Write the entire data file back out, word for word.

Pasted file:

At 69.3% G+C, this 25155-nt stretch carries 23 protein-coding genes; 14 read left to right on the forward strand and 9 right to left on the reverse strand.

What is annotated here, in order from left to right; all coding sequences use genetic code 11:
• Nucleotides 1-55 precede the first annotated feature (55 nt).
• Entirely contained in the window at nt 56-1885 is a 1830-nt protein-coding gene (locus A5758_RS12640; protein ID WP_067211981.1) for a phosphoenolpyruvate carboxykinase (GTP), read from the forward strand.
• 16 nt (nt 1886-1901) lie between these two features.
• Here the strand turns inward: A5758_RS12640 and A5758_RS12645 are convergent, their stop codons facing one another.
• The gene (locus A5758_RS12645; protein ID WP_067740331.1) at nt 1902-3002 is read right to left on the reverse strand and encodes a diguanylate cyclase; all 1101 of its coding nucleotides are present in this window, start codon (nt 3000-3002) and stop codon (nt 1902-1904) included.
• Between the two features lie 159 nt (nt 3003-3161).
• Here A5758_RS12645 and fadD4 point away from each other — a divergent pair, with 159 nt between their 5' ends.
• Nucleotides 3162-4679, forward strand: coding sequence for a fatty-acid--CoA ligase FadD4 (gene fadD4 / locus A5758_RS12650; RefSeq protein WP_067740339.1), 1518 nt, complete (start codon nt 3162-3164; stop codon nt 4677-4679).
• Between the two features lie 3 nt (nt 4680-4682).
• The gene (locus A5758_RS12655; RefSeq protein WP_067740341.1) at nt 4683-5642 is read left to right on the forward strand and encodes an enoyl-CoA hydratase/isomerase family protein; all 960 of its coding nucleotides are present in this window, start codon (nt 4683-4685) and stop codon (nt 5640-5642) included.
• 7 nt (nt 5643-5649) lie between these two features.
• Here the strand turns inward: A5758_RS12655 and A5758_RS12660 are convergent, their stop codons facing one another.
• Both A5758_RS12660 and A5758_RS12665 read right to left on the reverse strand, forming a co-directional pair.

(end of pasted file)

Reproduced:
At 69.3% G+C, this 25155-nt stretch carries 23 protein-coding genes; 14 read left to right on the forward strand and 9 right to left on the reverse strand.

What is annotated here, in order from left to right; all coding sequences use genetic code 11:
• Nucleotides 1-55 precede the first annotated feature (55 nt).
• Entirely contained in the window at nt 56-1885 is a 1830-nt protein-coding gene (locus A5758_RS12640; protein ID WP_067211981.1) for a phosphoenolpyruvate carboxykinase (GTP), read from the forward strand.
• 16 nt (nt 1886-1901) lie between these two features.
• Here the strand turns inward: A5758_RS12640 and A5758_RS12645 are convergent, their stop codons facing one another.
• The gene (locus A5758_RS12645; protein ID WP_067740331.1) at nt 1902-3002 is read right to left on the reverse strand and encodes a diguanylate cyclase; all 1101 of its coding nucleotides are present in this window, start codon (nt 3000-3002) and stop codon (nt 1902-1904) included.
• Between the two features lie 159 nt (nt 3003-3161).
• Here A5758_RS12645 and fadD4 point away from each other — a divergent pair, with 159 nt between their 5' ends.
• Nucleotides 3162-4679, forward strand: coding sequence for a fatty-acid--CoA ligase FadD4 (gene fadD4 / locus A5758_RS12650; RefSeq protein WP_067740339.1), 1518 nt, complete (start codon nt 3162-3164; stop codon nt 4677-4679).
• Between the two features lie 3 nt (nt 4680-4682).
• The gene (locus A5758_RS12655; RefSeq protein WP_067740341.1) at nt 4683-5642 is read left to right on the forward strand and encodes an enoyl-CoA hydratase/isomerase family protein; all 960 of its coding nucleotides are present in this window, start codon (nt 4683-4685) and stop codon (nt 5640-5642) included.
• 7 nt (nt 5643-5649) lie between these two features.
• Here the strand turns inward: A5758_RS12655 and A5758_RS12660 are convergent, their stop codons facing one another.
• Both A5758_RS12660 and A5758_RS12665 read right to left on the reverse strand, forming a co-directional pair.